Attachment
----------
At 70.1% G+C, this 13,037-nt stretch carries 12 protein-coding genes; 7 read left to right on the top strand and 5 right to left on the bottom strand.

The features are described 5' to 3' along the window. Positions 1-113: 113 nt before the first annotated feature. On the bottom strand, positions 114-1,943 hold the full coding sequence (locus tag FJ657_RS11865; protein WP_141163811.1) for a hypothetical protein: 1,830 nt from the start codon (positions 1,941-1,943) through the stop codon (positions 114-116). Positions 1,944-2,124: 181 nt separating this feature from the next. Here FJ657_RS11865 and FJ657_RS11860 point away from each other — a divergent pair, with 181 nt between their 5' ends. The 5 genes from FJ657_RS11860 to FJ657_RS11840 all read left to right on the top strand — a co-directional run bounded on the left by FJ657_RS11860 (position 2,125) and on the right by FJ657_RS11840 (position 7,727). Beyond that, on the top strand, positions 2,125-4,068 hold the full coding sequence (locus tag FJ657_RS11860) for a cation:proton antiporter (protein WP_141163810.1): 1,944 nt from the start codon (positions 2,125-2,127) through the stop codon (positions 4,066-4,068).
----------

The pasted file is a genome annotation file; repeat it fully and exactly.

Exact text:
At 70.1% G+C, this 13,037-nt stretch carries 12 protein-coding genes; 7 read left to right on the top strand and 5 right to left on the bottom strand.

The features are described 5' to 3' along the window. Positions 1-113: 113 nt before the first annotated feature. On the bottom strand, positions 114-1,943 hold the full coding sequence (locus tag FJ657_RS11865; protein WP_141163811.1) for a hypothetical protein: 1,830 nt from the start codon (positions 1,941-1,943) through the stop codon (positions 114-116). Positions 1,944-2,124: 181 nt separating this feature from the next. Here FJ657_RS11865 and FJ657_RS11860 point away from each other — a divergent pair, with 181 nt between their 5' ends. The 5 genes from FJ657_RS11860 to FJ657_RS11840 all read left to right on the top strand — a co-directional run bounded on the left by FJ657_RS11860 (position 2,125) and on the right by FJ657_RS11840 (position 7,727). Beyond that, on the top strand, positions 2,125-4,068 hold the full coding sequence (locus tag FJ657_RS11860) for a cation:proton antiporter (protein WP_141163810.1): 1,944 nt from the start codon (positions 2,125-2,127) through the stop codon (positions 4,066-4,068).